On Wednesday afternoon, two recently published professors celebrated the release of their new books with faculty and students. Both books focus on written representations and cultural views of women in specific historical contexts.

Associate Professor of German Jill Smith has written “Berlin Coquette: Prostitution and the New German Woman,” and Assistant Professor of Romance Languages Margaret Boyle recently published “Unruly Women: Performance, Penitence, and Punishment in Early Modern Spain.” Both books have been on shelves for several months.

“Berlin Coquette” focuses on the prostitution industry in the growing city of Berlin between 1890 and 1930 while examining the concept of the New Woman, a feminist ideal originating in the 19th century that promoted education, independence and autonomy for women.

“My real question is what is the relationship between how prostitutes were represented and how New Women were represented,” Smith said. “And if they wind up getting intertwined, does that necessarily mean that it’s a bad thing for both parties—especially New Women.”

Smith was building on previous work in her field, which criticized any material that compared prostitutes and New Women on the ground of misogyny without further exploring the cultural context or the relationship between the two historical character types.    

“It was a really long trajectory to get to this book,” she said. “I was inspired in graduate school by this question of how prostitutes get represented in German-language literature.”

After graduating from Amherst, Smith received her PhD in Germanic Studies from Indiana University, where research leading up to her dissertation became more focused on Berlin. While writing “Berlin Coquette,” however, Smith was able to expand on her previous work.
“I really had a chance to delve into a lot of archival research, and to look at a broader cross-section of texts, broadly construed, when I was working on the text,” Smith said.

Research that eventually ended up in “Berlin Coquette” was featured in a first-year seminar Smith offered in the fall of 2012: From Flowers of Evil to Pretty Woman: Prostitutes in Modern Western Europe. Smith said the course was very gratifying to teach, and she tries to integrate as much of her work into classes at Bowdoin as possible.

Professor Boyle’s book, “Unruly Women,” also inquires into the historical standing of women and potential contradictions in how women are represented by society. The setting for her book is early modern Spain.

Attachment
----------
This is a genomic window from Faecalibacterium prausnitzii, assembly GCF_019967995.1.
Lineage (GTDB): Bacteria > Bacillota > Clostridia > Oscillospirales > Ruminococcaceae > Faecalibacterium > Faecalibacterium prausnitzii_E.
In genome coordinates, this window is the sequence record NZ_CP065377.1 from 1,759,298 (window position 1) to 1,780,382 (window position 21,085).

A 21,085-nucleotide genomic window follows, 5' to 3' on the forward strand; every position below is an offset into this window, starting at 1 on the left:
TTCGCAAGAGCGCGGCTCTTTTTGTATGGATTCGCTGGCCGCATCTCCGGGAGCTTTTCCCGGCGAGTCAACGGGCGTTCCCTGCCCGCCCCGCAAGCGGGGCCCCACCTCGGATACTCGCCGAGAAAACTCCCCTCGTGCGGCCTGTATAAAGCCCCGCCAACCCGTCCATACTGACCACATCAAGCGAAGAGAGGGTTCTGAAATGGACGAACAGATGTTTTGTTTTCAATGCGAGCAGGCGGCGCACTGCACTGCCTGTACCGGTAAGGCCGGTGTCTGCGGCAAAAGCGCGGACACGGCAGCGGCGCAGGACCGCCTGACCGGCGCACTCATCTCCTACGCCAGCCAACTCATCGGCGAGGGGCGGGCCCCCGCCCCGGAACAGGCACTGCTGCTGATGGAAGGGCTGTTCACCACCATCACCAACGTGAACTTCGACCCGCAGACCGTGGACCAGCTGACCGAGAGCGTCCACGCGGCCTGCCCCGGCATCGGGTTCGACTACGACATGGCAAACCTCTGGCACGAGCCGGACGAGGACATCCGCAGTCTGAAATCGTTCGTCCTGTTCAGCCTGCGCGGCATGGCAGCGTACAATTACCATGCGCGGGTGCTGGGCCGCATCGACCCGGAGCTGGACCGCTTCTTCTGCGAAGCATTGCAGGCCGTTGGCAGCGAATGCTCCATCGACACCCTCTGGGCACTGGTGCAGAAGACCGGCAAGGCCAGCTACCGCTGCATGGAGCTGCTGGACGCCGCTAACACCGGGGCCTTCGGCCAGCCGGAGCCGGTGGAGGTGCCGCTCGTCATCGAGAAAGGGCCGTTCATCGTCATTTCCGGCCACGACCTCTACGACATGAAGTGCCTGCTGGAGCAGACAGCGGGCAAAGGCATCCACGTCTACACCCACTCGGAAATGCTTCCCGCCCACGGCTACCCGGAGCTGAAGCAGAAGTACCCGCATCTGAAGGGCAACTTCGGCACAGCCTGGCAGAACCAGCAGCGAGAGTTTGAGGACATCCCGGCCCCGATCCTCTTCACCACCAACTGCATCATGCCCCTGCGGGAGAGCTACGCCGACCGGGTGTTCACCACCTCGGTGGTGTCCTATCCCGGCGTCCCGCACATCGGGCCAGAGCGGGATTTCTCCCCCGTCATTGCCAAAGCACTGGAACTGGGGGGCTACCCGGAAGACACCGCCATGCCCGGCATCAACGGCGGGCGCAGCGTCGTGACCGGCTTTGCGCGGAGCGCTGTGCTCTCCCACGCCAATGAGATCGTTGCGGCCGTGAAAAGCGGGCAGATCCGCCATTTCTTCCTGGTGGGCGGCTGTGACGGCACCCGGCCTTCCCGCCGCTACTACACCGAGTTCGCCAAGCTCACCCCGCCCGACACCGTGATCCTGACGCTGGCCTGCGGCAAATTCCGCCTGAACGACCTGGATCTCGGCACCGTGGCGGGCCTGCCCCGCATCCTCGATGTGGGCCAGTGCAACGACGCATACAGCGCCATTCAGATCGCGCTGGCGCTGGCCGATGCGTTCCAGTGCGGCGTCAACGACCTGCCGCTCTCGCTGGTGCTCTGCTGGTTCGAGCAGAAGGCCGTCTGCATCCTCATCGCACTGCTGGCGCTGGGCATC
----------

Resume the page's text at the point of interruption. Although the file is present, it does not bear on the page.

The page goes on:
“I became hooked on early modern Spanish literature during my time as an undergraduate at Reed College, where the close-knit and engaging seminar classes allowed me to deeply explore the period’s culture and its theater,” said Boyle in an interview to the University of Toronto Press. “My engagement as a feminist scholar was prompted by my first encounters with representations of women, and violence against women, in early modern Spanish texts.”

 “Unruly Women” explores the relationship between public theater, custodial institutions and women, specifically focusing on representations of deviance and rehabilitation both on and off stage  in early modern Spanish culture.

Despite the years of work involved with writing and publishing a book, both Boyle and Smith love the process of academic scholarship.

“I love archival research. It can be tedious to leaf through 16th and 17th century manuscripts,” said Boyle in an email to the Orient. “But it’s the closest physical contact I have with the true materiality of my period, knowing that the people I study hand-wrote or owned the letters, records and books I study.”

Smith said the most difficult part was transitioning from research to writing on the blank page, something many students might empathize with.

“It’s so fun to gather and take notes and read for hours on end,” said Smith. “But once I’m in it, I love the writing process.”

Coming from liberal arts backgrounds, Smith and Boyle both value the emphasis on writing and personalized learning opportunities at schools like Bowdoin.

“The small liberal arts college fosters this cross-disciplinary inquiry. It was automatically clear to me that I wanted history to be a part of this book. I wanted art history to be part. It’s grounded in German but it’s also an urban studies, gender studies, film studies [book],” Smith said. “It’s a very interdisciplinary book.”

Smith and Boyle encourage Bowdoin students to use a variety  of disciplinary lenses to their advantage when venturing into research, dissertations and possibly books of their own.

“Find a subject that you’re really passionate about and a community of peers and mentors that can support and invigorate your research and writing process,” Boyle said.